Inspired by the 70s glam rock era coupled with her own childhood experiences, independent filmmaker Priyanka Juanita Sarkar recently wrote, directed and produced an 11-minute-long short film named Ashanti, under ‘Laidback Productions’. Based out of New Delhi, Sarkar has previously worked on various commercial as well as individual projects.
This psychological thriller, starring Sreyashi Roy and Eklavya Singh, was shot between February and September and was released on September 11, 2020. The film’s music was handled by Delhi-based musician Rijul Victor. It also included a single, ‘I’d Be Home’, by Eklavya Singh. The art direction was managed by Pallavi Sen, the make-up and styling by Kanika Paul and the principal photography was managed by Ankit Aggarwal with his team under his production house Chitra Saga. The experimental short is available on Vimeo as well as YouTube.
This non-narrative, experimental short film has a visual extension in the form of a graphic novel by Pallavi Sen.
“It [the film] is basically inspired by the glam rock era, visualising the rebellious nature that they [rockstars] had in the 1970s. I further weaved in my own story,” said Sarkar.
“One angle to the film was ‘anxiety’, which a lot of people have but are not aware of. My protagonist, Luna Starr, has anxiety issues, where she is also seen abusing some substances. Moreover, she finds herself incapable of differentiating between reality and fantasy, doubled with multiple disturbing thoughts going on in her subconscious. This film is primarily based on the struggle of the subconscious,” Sarkar added.
Explaining why she opted for a non-narrative format, she said, “It’s an art film. I don’t have any intention to restrict the audience’s interpretations. There’s not just one story to the film, so everyone would have their own versions – everyone would relate to it differently. I wish to make more of a personal connection with the audience.”
Sarkar explains how the protagonist of the film is obsessed with the idea of an ideal man, Sky, who is actually just an illusion. She describes how in the hours of darkness, Sky, with his gleaming eyes, becomes a ray of hope to captivate Luna Starr’s subconscious, only to deceive her in the end with a false idea of romance.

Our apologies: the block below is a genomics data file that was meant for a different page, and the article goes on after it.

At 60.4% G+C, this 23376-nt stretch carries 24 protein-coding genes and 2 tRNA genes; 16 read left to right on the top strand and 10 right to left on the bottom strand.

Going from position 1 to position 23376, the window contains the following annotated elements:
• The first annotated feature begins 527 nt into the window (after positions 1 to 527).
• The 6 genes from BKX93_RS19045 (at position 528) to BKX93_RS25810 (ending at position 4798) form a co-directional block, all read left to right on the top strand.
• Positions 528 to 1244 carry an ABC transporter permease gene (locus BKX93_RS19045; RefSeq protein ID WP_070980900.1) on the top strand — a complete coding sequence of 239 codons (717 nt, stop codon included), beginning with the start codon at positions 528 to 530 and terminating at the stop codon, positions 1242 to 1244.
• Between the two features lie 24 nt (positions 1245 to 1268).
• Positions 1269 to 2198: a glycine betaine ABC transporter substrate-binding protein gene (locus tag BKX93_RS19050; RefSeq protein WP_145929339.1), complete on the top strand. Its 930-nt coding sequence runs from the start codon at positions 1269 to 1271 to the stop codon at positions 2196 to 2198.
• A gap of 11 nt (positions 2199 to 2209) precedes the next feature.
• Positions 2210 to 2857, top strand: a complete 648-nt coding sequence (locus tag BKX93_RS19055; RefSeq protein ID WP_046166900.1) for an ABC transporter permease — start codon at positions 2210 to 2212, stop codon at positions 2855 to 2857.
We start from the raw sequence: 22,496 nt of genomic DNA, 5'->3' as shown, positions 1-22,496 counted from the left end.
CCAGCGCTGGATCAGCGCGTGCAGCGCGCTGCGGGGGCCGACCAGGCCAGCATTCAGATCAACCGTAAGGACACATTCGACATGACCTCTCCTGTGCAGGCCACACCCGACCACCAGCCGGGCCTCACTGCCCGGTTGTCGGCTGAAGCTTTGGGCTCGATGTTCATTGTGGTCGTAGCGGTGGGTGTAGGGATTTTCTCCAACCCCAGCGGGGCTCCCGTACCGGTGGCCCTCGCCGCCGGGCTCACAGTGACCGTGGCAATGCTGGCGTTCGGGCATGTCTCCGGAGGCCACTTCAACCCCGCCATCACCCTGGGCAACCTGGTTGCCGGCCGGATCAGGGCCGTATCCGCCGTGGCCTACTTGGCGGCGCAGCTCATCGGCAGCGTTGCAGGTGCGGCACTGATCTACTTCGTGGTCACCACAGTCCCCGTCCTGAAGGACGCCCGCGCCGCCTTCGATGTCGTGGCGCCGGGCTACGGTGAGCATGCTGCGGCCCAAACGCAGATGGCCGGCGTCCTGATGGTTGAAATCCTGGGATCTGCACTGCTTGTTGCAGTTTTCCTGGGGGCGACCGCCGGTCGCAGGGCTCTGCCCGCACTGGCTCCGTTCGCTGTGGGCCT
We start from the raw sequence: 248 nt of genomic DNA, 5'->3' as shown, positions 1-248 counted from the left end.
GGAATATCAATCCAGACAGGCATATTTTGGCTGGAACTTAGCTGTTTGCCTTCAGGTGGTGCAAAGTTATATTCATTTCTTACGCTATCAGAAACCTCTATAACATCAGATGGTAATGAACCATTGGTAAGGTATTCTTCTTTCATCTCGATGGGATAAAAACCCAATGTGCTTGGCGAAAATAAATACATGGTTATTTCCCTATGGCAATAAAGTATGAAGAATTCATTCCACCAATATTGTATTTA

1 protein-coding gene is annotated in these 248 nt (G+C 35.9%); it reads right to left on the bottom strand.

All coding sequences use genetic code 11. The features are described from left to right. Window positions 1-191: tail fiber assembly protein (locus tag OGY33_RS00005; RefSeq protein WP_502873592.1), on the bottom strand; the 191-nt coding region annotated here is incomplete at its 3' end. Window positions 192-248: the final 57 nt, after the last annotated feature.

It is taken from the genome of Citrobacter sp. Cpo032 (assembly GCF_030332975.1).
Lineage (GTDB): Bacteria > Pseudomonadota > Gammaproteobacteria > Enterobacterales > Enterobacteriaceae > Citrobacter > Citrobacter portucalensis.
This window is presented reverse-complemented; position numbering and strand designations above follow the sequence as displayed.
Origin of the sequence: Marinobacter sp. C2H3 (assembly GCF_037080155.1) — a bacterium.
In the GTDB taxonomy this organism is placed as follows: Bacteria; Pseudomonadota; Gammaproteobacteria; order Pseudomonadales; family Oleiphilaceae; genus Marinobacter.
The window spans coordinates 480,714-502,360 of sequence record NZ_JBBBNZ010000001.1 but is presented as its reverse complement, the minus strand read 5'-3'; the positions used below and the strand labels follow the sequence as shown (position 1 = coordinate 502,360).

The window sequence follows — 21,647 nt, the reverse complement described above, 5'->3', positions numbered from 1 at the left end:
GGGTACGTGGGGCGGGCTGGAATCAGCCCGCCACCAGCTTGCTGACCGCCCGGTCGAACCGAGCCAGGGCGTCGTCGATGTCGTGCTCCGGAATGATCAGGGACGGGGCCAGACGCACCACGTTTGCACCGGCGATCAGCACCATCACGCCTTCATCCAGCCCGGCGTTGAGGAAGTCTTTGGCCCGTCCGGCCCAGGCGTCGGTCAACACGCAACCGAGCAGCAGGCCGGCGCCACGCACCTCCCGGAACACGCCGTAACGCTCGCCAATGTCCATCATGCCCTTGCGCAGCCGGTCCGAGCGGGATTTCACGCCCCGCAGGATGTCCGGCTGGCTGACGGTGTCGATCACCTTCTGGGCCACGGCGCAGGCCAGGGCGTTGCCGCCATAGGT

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“We don’t know if Sky exists or not as she is on substances, so he can also just be a projection of her own reality, her idea of truth; a mere reflection of her thoughts. And sometimes a lot of empathetic young adults tend to get overwhelmed by the other person or thoughts, put them on a higher pedestal and fail to realise the reality – which is what the protagonist too did and projected her entire reality and her inner desires on a mere image. So, I think this is what a lot of people do when they project their expectations onto others and end up getting hurt when others don’t reflect their feelings,” said Sarkar.
“The film is basically a love story, to which a lot of people, especially young adults, will relate to as a lot of them have gone through something similar,” she said.
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“Besides, when we are between 0-7 years of age, we have a lot in our subconscious that shapes us as an individual and becomes a part of our personality. Similarly, in this movie, Luna’s subconscious mind (represented by three faces in the movie) constantly confused her with conflicting opinions of her inner voice, which, in my belief is very relatable for a lot of people out there, especially young adults, who are still struggling to accept themselves and their good and bad parts,” added Sarkar.
The filmmaker indicates that her next film might be a feature on the theme of disco, individuality and self-expression in the form of fashion and dance, “My theme is going to be individuality no matter whatever I make, that has been a constant through all the projects I’ve worked on.”
All images provided by Priyanka Sarkar